By Kim Hart
Monday, February 9, 2009
As throngs of hockey fans made their way to the Verizon Center for the Capitals game Thursday night, another group of sports enthusiasts gathered in a spacious brick loft across the street.
Their goal was to kick off SportsBlog Nation, or SB Nation, a network of more than 185 blogs and Web sites that cover just about any sport, league, team or player, from mixed martial arts to the Baltimore Ravens.
"The purpose is to connect fans of teams from all over the country," said Jim Bankoff, a former AOL executive who recently took over as chief executive of the Washington-based SB Nation. Bankoff is also a senior adviser with venture capital firm Providence Equity Partners and he helped raise funding in the "mid-seven figures" for the company. He declined to give a specific amount.
The round of financing was led by Accel Partners, a Silicon Valley firm that backed Facebook, and was led in part by Boston Celtics minority owner Jim Breyer. Additional funding came from AOL vice chairman emeritus and Washington Capitals owner Ted Leonsis and Brent Jones, the former San Francisco 49ers player who is now managing director of private equity firm Northgate Capital. Chris Schroeder, chief executive of Arlington-based HealthCentral Network, a collection of health-related Web sites, is also an investor.
Founded six years ago with one blog about the Oakland A's, the site didn't want to replicate other online sports portals, such as Yahoo Sports or ESPN.com, which feature mainstream sports news. "There's plenty of those out there," Bankoff said. "Instead, we focused on going team by team."
Instead, SB Nation set about to serve as a gathering place for some of the Web's most popular sports blogs, such as Hog Heaven, chronicling everything Redskins, and the Testudo Times, covering the Maryland Terrapins. At least one blog is added to the list every week, but the standards for admission are high. SB Nation blogs are serious about covering the nitty-gritty details about a team that hard-core fans want to know -- like locker room scuffles and players' favorite movies -- that local news outlets don't always cover, said Jerome Armstrong, partner with the WebStrong Group in Alexandria who serves as an adviser to SB Nation.
"Local media is on the decline, but fandom is not," Bankoff said, with no offense meant to The Post reporters in the audience, of course.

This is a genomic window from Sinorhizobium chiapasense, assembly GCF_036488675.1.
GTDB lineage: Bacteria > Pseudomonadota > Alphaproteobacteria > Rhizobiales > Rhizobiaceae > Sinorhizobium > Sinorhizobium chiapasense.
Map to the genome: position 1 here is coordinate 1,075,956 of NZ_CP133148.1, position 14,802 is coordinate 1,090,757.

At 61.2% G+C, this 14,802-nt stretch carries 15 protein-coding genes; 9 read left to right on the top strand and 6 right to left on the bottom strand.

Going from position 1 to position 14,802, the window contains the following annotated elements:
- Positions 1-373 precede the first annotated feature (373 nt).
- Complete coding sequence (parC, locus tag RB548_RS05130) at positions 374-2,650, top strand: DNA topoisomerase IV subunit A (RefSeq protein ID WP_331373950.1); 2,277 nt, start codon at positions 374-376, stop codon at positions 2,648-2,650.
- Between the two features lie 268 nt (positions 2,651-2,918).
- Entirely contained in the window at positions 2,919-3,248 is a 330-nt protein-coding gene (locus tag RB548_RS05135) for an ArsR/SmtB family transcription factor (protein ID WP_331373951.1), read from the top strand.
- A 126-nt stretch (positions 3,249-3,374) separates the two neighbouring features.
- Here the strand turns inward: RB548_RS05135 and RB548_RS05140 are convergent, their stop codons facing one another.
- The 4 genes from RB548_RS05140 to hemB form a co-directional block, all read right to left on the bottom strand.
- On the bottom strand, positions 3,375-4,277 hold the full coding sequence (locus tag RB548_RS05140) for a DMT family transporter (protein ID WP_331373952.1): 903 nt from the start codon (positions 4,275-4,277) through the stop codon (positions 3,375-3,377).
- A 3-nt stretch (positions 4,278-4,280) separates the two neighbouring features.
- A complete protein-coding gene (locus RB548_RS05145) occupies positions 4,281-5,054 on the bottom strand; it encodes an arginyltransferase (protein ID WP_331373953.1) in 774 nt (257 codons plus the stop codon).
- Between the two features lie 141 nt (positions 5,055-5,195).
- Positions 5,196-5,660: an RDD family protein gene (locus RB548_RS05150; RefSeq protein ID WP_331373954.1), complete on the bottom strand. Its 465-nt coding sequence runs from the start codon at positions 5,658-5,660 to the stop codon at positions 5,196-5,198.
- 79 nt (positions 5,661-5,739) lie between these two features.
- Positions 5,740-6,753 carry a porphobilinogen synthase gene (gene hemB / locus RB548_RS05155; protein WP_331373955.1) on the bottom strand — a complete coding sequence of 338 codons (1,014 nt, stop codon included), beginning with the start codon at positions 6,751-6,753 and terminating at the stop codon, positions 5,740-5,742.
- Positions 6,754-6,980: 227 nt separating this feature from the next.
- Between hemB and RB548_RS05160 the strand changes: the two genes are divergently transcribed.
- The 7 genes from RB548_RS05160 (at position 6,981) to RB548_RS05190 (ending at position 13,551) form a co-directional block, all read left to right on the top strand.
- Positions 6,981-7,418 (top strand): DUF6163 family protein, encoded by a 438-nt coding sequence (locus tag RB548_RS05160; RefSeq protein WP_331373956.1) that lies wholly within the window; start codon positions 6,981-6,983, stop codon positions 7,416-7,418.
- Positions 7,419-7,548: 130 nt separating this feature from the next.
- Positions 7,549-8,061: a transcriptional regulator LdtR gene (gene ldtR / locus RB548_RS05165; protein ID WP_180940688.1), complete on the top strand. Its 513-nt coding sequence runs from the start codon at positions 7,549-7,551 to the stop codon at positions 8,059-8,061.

The bloggers featured on SB Nation are scattered across the country; about 15 are in the Washington area covering local and faraway teams.
Jeffrey Clark, a financial analyst from Springfield, started blogging about the Boston Celtics 10 years ago as a way to meet other fans. One of the reasons he joined SB Nation in October was to take advantage of the advertising infrastructure and technical expertise offered by the site, which takes care of administrative maintenance that most bloggers would rather not deal with.
"I had my own ad revenue and dabbled in HTML, but it was too hard to manage all of that," he said. "I wanted to get back to writing."
Even less-followed teams with less-than-stellar records are represented on the site. Iowa native Will McDonald recently moved to the District but still keeps up his blog following the Kansas City Royals. To strike a common chord with fans, he writes short profiles of towns that have Royals contingencies. He's finishing his dissertation on 18th-century poetry but finds time to write two or three posts a day.
"There's this weird diaspora of people from the Midwest," he said. "They can relate."
In the crowd were representatives from marketing agencies and a few potential advertisers.
"We're increasingly a very attractive place to advertise" to reach sports fans, Bankoff said. Instead of paying a few thousand dollars to advertise on a radio station's sports talk show, Bankoff is trying to get sports bars, car dealerships and beer companies to try SB Nation. "They want to go where there are authentic fans."
The company shares office space with LaunchBox Digital, the start-up incubator that recently announced it was going to invest in another round of entrepreneurs this summer. Many local technology executives, including Hugh Panero, Sean Greene and Leonsis, were there to show support for the venture.
As owner of the Washington Capitals and the Washington Mystics, and part owner of the Washington Wizards, Leonsis, who blogs daily, has a special interest in how bloggers generate interest for local teams.
"I felt alone in D.C. for a long time," he told the group of bloggers. "Now there are 30 to 40 really mature, active bloggers following the Caps. It's helped give the fan base permission to think the Caps are cool."
And he expressed hope that the site would find a viable business model, which now relies mainly on advertising, "because you all deserve to be rewarded for what you're doing."
Also making an appearance was a member of the tech community with growing clout: Julius Genachowski, a LaunchBox founder who is expected to be named chairman of the Federal Communications Commission.
After exchanging handshakes and friendly smiles with friends, Genachowski was introduced to the reporter standing nearby -- me -- who he has not been allowed to talk to since joining President Obama's transition team. And despite numerous attempts on my part, he has stayed true to his vow of silence.
We shook hands and I let him get back to socializing. But I felt better about my lack of communication with him when Leonsis, a close friend of Genachowski's, accused him of not returning his calls.
At least I'm not the only one.
Kim Hart writes about the Washington technology scene every Monday. Contact her at firstname.lastname@example.org.